How did the recruitment of players and staff occur?
Most of the staff contacted us. For example, our Director of Football, Marco Martire, spotted an advert we ran on Instagram and contacted us. Marco is an Italian who did his MBA in Spain and worked with Real Madrid so has a huge passion for the game. It is similar with our coaches – many of them found us either via Facebook posts or when looking for ‘amateur football club in Prague’ on Google.
Finding coaches was a bit tougher, but we have a great team now with Jon (head men’s coach), Aurelio (assistant men’s coach), Luis (head ladies coach) & Simone (assistant ladies coach). Each have their own views, but we also agree on lots of things – such as respect for opponents and playing with passion above anything else. The fact our coaching team is from England, Portugal, Spain and Italy means we have a lot of different backgrounds to pull from which is great. Our Head Men’s Coach, Jon Davies, is actually a coach for the U13 team at Slavia Prague so finding him was very key for us as he is learning all the time from a great team there.
We are trying to act as professional as we can and that is helping – potential players and staff see things like our social posts, unique kits and player cards and it helps to show the club in a positive light.
We held trials for the men’s team just in March this year where 72 players from Prague came along. We initially chose around 20 players and have since had more come to training for try-outs and joining the team.
Finding players for the ladies’ team was tougher as the number of players is not so big here, but we have managed to pull together a well-sized squad (around 25 players) for the coming season. Originally our plan was to look into the ladies’ team for the 2019/20 season, but I was contacted by a very eager player, Sacha Vanderveken who convinced me and Marco to try this year. Sacha is our main striker, and many of the players around her are ones she helped us find.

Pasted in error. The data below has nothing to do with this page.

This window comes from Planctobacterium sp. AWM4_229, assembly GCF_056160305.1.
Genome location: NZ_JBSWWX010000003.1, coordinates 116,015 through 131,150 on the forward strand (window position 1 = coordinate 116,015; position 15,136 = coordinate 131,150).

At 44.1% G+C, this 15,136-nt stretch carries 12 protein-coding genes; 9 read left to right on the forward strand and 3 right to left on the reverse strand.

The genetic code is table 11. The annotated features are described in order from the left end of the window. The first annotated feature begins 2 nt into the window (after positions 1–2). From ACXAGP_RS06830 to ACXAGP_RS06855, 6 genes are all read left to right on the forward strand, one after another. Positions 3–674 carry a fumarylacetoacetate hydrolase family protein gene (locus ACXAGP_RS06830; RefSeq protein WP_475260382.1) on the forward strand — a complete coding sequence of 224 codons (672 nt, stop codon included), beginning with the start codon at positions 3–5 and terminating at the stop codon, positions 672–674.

Were there any specific reasons behind creating a club with this kind of social interest at the forefront?
I think the main reason is the need for it. If there was not a need we would not be successful but in a city of a so many people, it is not always easy to bump into someone with the same passion for football and desire to also impact some change in the world. For me, when you are in a privileged position you should always look to help others, that can be simple as building a team to give people the opportunity to play football, or some of the bigger things we want to do like become a larger partner for the charities we work with.
Was there any specific inspiration behind that impactful badge?
It’s very simple – my boy, Lukas, loves dinosaurs so when I asked him what we should be called he said Raptors and his favourite colour is blue. Some things don’t always need to take much time, if it makes a little boy happy then it is a good decision and I think it turned out that way – people who see us remember us, we could have had a normal name (Prague City etc…) but I think this helps our brand. It also fits well with our motto “Attack As One” which is also inspired by how our coaches like to play (a high intensity pressing game).
Thoughts on Sparta, Slavia and the various other teams based in Prague? Does that represent too much competition in one city?
I think the rivalry between those clubs at the top is great, and I don’t think there is too much competition, they all have their unique identities – that goes for the likes of Bohemians, Dukla & Zizkov too. For us, having those clubs means that there is a passion for football here, we don’t expect fans to stop supporting them and come to watch us – although that would be great – but I more think we might be able to attract some fans who previously not have watched football. As we are an amateur team our games are free, and hopefully the atmosphere we are creating will be welcome by families. That said, we need to start the season and win games for people to really want to watch us!
What’s the long-term goal for Prague Raptors, apart from making it to the top tier immediately?
Realistically, our aim for now is to start the season strongly – we feel our team is good, but we do not know really until we start playing – and we need to have respect for the teams we come up against. Our men’s team start in the ninth tier and ladies in the fourth tier – so both have some way to climb before we gain more recognition, but we feel we can do ok without external investment for a few years, then after that who knows? Football is all about dreaming – and for us we like to dream big, so let’s see where it takes us!
You can find more about the club and their project on their official site: https://www.pragueraptors.com. It will be interesting to see how they fare in the years to come.